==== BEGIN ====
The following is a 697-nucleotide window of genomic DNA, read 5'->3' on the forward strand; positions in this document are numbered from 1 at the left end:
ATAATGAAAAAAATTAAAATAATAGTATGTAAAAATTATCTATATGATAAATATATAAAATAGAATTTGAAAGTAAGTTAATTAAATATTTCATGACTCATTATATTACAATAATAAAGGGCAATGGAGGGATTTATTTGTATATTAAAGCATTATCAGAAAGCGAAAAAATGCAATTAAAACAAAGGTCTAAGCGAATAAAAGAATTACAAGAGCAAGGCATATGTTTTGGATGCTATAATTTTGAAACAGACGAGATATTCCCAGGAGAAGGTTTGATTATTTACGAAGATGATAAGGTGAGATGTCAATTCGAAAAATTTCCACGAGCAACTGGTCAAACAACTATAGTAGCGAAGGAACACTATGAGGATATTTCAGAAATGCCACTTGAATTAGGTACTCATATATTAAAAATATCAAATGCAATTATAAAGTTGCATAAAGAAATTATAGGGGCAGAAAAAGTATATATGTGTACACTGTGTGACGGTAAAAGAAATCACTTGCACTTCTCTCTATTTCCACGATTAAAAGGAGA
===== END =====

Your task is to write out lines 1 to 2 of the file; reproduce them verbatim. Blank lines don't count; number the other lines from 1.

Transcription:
The following is a 697-nucleotide window of genomic DNA, read 5'->3' on the forward strand; positions in this document are numbered from 1 at the left end:
ATAATGAAAAAAATTAAAATAATAGTATGTAAAAATTATCTATATGATAAATATATAAAATAGAATTTGAAAGTAAGTTAATTAAATATTTCATGACTCATTATATTACAATAATAAAGGGCAATGGAGGGATTTATTTGTATATTAAAGCATTATCAGAAAGCGAAAAAATGCAATTAAAACAAAGGTCTAAGCGAATAAAAGAATTACAAGAGCAAGGCATATGTTTTGGATGCTATAATTTTGAAACAGACGAGATATTCCCAGGAGAAGGTTTGATTATTTACGAAGATGATAAGGTGAGATGTCAATTCGAAAAATTTCCACGAGCAACTGGTCAAACAACTATAGTAGCGAAGGAACACTATGAGGATATTTCAGAAATGCCACTTGAATTAGGTACTCATATATTAAAAATATCAAATGCAATTATAAAGTTGCATAAAGAAATTATAGGGGCAGAAAAAGTATATATGTGTACACTGTGTGACGGTAAAAGAAATCACTTGCACTTCTCTCTATTTCCACGATTAAAAGGAGA